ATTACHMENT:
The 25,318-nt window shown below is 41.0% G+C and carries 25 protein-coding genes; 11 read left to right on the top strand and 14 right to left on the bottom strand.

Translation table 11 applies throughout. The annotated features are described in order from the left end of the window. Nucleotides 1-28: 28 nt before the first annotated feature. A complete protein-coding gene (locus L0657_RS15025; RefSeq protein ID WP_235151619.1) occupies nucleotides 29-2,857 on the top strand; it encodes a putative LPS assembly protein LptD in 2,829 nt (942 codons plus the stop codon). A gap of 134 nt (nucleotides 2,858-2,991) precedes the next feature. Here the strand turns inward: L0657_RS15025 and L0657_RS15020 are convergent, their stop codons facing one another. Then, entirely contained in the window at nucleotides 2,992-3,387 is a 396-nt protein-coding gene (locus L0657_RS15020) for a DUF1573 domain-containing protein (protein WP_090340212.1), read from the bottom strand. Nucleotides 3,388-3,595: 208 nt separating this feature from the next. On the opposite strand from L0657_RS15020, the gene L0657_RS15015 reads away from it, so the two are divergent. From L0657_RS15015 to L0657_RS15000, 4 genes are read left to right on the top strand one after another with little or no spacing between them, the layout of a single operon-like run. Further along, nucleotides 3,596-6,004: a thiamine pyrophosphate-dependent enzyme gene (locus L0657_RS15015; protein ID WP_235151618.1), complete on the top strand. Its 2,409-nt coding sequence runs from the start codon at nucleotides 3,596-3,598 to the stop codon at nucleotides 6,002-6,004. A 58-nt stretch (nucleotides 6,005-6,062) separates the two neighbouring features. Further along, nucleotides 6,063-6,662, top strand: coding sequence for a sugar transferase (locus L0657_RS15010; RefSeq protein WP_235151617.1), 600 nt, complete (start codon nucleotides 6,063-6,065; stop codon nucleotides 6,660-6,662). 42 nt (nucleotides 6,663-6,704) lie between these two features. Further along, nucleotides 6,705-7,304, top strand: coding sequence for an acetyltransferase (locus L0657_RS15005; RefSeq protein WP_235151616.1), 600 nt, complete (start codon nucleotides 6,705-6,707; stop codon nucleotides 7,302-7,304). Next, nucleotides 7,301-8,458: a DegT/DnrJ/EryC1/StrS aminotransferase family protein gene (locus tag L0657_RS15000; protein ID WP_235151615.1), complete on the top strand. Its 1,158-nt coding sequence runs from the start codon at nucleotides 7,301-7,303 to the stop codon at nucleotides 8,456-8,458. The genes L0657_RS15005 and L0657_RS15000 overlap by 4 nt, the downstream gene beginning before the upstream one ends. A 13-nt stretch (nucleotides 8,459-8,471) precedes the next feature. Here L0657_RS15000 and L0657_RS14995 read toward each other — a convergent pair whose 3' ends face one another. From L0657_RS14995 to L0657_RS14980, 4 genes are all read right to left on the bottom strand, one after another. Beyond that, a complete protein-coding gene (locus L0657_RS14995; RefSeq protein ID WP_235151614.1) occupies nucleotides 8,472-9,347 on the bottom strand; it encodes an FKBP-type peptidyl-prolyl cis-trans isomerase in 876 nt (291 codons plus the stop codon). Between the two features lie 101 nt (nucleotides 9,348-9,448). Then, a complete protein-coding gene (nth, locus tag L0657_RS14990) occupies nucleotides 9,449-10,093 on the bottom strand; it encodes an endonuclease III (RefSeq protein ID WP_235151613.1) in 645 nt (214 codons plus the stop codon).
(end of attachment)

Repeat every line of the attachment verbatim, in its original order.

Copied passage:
The 25,318-nt window shown below is 41.0% G+C and carries 25 protein-coding genes; 11 read left to right on the top strand and 14 right to left on the bottom strand.

Translation table 11 applies throughout. The annotated features are described in order from the left end of the window. Nucleotides 1-28: 28 nt before the first annotated feature. A complete protein-coding gene (locus L0657_RS15025; RefSeq protein ID WP_235151619.1) occupies nucleotides 29-2,857 on the top strand; it encodes a putative LPS assembly protein LptD in 2,829 nt (942 codons plus the stop codon). A gap of 134 nt (nucleotides 2,858-2,991) precedes the next feature. Here the strand turns inward: L0657_RS15025 and L0657_RS15020 are convergent, their stop codons facing one another. Then, entirely contained in the window at nucleotides 2,992-3,387 is a 396-nt protein-coding gene (locus L0657_RS15020) for a DUF1573 domain-containing protein (protein WP_090340212.1), read from the bottom strand. Nucleotides 3,388-3,595: 208 nt separating this feature from the next. On the opposite strand from L0657_RS15020, the gene L0657_RS15015 reads away from it, so the two are divergent. From L0657_RS15015 to L0657_RS15000, 4 genes are read left to right on the top strand one after another with little or no spacing between them, the layout of a single operon-like run. Further along, nucleotides 3,596-6,004: a thiamine pyrophosphate-dependent enzyme gene (locus L0657_RS15015; protein ID WP_235151618.1), complete on the top strand. Its 2,409-nt coding sequence runs from the start codon at nucleotides 3,596-3,598 to the stop codon at nucleotides 6,002-6,004. A 58-nt stretch (nucleotides 6,005-6,062) separates the two neighbouring features. Further along, nucleotides 6,063-6,662, top strand: coding sequence for a sugar transferase (locus L0657_RS15010; RefSeq protein WP_235151617.1), 600 nt, complete (start codon nucleotides 6,063-6,065; stop codon nucleotides 6,660-6,662). 42 nt (nucleotides 6,663-6,704) lie between these two features. Further along, nucleotides 6,705-7,304, top strand: coding sequence for an acetyltransferase (locus L0657_RS15005; RefSeq protein WP_235151616.1), 600 nt, complete (start codon nucleotides 6,705-6,707; stop codon nucleotides 7,302-7,304). Next, nucleotides 7,301-8,458: a DegT/DnrJ/EryC1/StrS aminotransferase family protein gene (locus tag L0657_RS15000; protein ID WP_235151615.1), complete on the top strand. Its 1,158-nt coding sequence runs from the start codon at nucleotides 7,301-7,303 to the stop codon at nucleotides 8,456-8,458. The genes L0657_RS15005 and L0657_RS15000 overlap by 4 nt, the downstream gene beginning before the upstream one ends. A 13-nt stretch (nucleotides 8,459-8,471) precedes the next feature. Here L0657_RS15000 and L0657_RS14995 read toward each other — a convergent pair whose 3' ends face one another. From L0657_RS14995 to L0657_RS14980, 4 genes are all read right to left on the bottom strand, one after another. Beyond that, a complete protein-coding gene (locus L0657_RS14995; RefSeq protein ID WP_235151614.1) occupies nucleotides 8,472-9,347 on the bottom strand; it encodes an FKBP-type peptidyl-prolyl cis-trans isomerase in 876 nt (291 codons plus the stop codon). Between the two features lie 101 nt (nucleotides 9,348-9,448). Then, a complete protein-coding gene (nth, locus tag L0657_RS14990) occupies nucleotides 9,449-10,093 on the bottom strand; it encodes an endonuclease III (RefSeq protein ID WP_235151613.1) in 645 nt (214 codons plus the stop codon).